The Free and Equal Elections Foundation hosted a third party debate last night in Chicago, featuring presidential nominees from four parties: Jill Stein of the Green Party, Rocky Anderson of the Justice Party, Virgil Goode of the Constitution Party and Gary Johnson of the Libertarian Party.
During the event, which was moderated by talk show host Larry King, a number of topics were discussed that were not included in the mainstream presidential debates. The war in Afghanistan, term limits, indefinite detention of citizens under NDAA, the Patriot Act and green cards for foreign visitors were all part of the debate.
“The US must stop trying to be the overseer of the world,” Goode asserted in his noticeable Southern drawl, expressing his views on war. “We cannot be the policemen of the world.”
“[The National Defense Authorization Act] is the very definition of tryanny,” Anderson said. “We are on the road towards totalitarianism and that is not an exaggeration.”
“We need a foreign policy to fight for climate change, not to fight oil wars,” Green Party candidate Stein opined.
“It makes no sense to bring in so many foreign workers when we need jobs for American citizens first,” Goode stated as he discussed green cards, advising that he believes there ought to be a moratorium on the issuance of such cards until American unemployment is reduced to under 5 percent.
And so the night continued, with a variety of opinions being expressed, but with most candidates agreeing with each other.
Gary Johnson of the Libertarian Party, who received loud cheers from the audience upon his introduction by Larry King, was the most vocal advocate for decriminalizing marijuana.
“I have drank alcohol and I have smoked marijuana,” he said. “I can tell you that in no category is marijuana more dangerous than alcohol, yet we are arresting 1.8 million people a year on drug-related crimes.”
“Marijuana is dangerous on account of being illegal, not illegal on account of being dangerous,” Jill Stein, a medical doctor, added in agreement.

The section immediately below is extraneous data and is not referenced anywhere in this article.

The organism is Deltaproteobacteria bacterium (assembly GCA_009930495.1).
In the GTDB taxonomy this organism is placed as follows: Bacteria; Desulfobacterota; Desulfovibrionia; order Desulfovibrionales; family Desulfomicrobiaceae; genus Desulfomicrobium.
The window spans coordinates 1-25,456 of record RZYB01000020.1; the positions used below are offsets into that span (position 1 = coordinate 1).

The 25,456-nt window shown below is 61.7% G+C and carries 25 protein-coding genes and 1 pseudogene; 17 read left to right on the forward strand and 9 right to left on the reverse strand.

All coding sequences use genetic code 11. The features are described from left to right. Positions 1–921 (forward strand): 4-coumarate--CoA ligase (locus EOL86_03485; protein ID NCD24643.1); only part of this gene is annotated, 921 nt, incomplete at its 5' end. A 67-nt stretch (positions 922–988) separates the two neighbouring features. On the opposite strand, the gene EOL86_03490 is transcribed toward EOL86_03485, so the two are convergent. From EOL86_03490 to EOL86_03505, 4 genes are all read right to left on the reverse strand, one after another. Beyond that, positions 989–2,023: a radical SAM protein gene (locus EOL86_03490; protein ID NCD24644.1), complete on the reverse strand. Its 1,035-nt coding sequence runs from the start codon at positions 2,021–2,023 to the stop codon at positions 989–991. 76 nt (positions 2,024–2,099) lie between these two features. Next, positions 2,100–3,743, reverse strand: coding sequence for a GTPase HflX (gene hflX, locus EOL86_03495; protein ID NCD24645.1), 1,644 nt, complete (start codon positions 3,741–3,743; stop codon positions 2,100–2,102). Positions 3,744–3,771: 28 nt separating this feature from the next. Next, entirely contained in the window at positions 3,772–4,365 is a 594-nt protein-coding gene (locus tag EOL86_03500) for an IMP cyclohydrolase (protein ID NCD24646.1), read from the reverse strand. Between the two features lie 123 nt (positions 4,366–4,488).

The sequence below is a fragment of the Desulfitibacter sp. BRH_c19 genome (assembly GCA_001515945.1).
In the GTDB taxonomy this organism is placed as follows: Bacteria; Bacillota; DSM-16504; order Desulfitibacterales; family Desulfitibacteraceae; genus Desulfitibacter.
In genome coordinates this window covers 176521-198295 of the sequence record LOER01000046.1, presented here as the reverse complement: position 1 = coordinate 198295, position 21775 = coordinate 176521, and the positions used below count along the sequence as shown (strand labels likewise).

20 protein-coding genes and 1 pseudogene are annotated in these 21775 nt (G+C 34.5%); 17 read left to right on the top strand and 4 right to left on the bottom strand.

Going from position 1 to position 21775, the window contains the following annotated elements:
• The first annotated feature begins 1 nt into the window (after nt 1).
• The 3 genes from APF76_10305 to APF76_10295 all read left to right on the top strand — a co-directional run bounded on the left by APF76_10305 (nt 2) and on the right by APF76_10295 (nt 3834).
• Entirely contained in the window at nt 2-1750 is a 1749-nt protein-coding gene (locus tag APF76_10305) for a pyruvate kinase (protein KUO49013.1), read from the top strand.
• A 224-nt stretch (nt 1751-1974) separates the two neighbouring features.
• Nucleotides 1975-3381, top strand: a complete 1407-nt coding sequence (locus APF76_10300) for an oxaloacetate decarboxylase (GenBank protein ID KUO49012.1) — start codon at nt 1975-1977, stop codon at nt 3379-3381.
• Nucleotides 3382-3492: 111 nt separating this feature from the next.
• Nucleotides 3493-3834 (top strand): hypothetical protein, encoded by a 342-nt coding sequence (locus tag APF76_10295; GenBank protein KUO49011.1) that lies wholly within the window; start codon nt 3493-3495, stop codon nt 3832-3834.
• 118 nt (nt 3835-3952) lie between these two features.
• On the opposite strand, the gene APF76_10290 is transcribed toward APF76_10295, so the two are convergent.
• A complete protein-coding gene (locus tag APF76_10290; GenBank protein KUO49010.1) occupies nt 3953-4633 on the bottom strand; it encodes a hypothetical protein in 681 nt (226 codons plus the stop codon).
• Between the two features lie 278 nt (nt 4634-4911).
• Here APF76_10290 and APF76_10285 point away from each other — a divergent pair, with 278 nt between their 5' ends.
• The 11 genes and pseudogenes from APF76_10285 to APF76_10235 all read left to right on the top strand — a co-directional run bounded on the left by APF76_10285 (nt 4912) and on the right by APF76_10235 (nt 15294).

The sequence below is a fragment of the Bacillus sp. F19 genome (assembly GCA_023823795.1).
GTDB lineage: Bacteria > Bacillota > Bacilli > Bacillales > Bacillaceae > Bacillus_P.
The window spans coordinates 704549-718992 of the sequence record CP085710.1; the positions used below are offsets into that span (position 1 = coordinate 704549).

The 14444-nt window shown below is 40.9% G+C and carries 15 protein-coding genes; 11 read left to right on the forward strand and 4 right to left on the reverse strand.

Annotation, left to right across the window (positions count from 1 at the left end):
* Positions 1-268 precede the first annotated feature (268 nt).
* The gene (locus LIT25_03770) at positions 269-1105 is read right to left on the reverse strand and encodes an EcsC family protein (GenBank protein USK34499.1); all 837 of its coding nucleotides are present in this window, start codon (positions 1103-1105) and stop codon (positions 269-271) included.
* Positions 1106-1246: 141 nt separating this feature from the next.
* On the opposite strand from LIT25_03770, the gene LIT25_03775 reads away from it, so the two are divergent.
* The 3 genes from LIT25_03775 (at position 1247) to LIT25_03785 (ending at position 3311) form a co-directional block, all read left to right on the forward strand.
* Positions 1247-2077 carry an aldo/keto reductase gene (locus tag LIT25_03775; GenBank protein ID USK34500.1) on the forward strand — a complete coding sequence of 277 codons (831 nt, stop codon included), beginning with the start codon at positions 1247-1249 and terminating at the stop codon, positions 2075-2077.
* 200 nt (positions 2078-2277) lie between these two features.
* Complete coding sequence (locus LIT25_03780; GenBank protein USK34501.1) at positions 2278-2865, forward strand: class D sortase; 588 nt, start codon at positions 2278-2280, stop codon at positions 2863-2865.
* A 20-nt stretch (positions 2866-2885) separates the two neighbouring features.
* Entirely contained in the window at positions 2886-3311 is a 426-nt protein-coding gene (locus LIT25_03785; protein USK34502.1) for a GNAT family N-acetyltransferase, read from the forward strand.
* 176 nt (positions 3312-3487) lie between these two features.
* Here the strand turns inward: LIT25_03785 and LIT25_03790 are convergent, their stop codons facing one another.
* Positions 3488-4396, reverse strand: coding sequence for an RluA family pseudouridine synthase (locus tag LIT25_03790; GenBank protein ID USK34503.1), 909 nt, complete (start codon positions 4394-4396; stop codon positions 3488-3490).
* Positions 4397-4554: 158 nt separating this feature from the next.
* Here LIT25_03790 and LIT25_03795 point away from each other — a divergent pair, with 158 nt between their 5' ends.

Rocky Anderson agreed as well, but Goode noted that he would not federally end the war on drugs, but believes the matter is an issue for the states.
Anderson also announced that one of his platforms is to work to support homosexuality and transgendered persons.
“Equal rights will never be abridged on the account of gender or sexual orientation,” he said. “It’s time that we have federal protection for members of our LGBT community, and absolutely prohibit any discrimination on the account of gender.”
Anderson stated that he penned an Equal Rights Amendment that he wishes to enact across the country.
“Marriage equality is a constitutional guaranteed right on par with the civil rights of the 60’s,” Johnson agreed.
For the most part, while audience members applauded or cheered speakers, at one point, Virgil Goode was booed as he spoke of his desire to eliminate funding for Planned Parenthood.
“I am not for funding Planned Parenthood,” he said. “I’d take that to zero.”
Goode did not further explain his views on abortion, but Johnson noted that he is “pro-choice on everything,” from abortion to homosexuality and drug use.
A number of additional third party candidates were not present at the debate, including America’s Party candidate Tom Hoefling.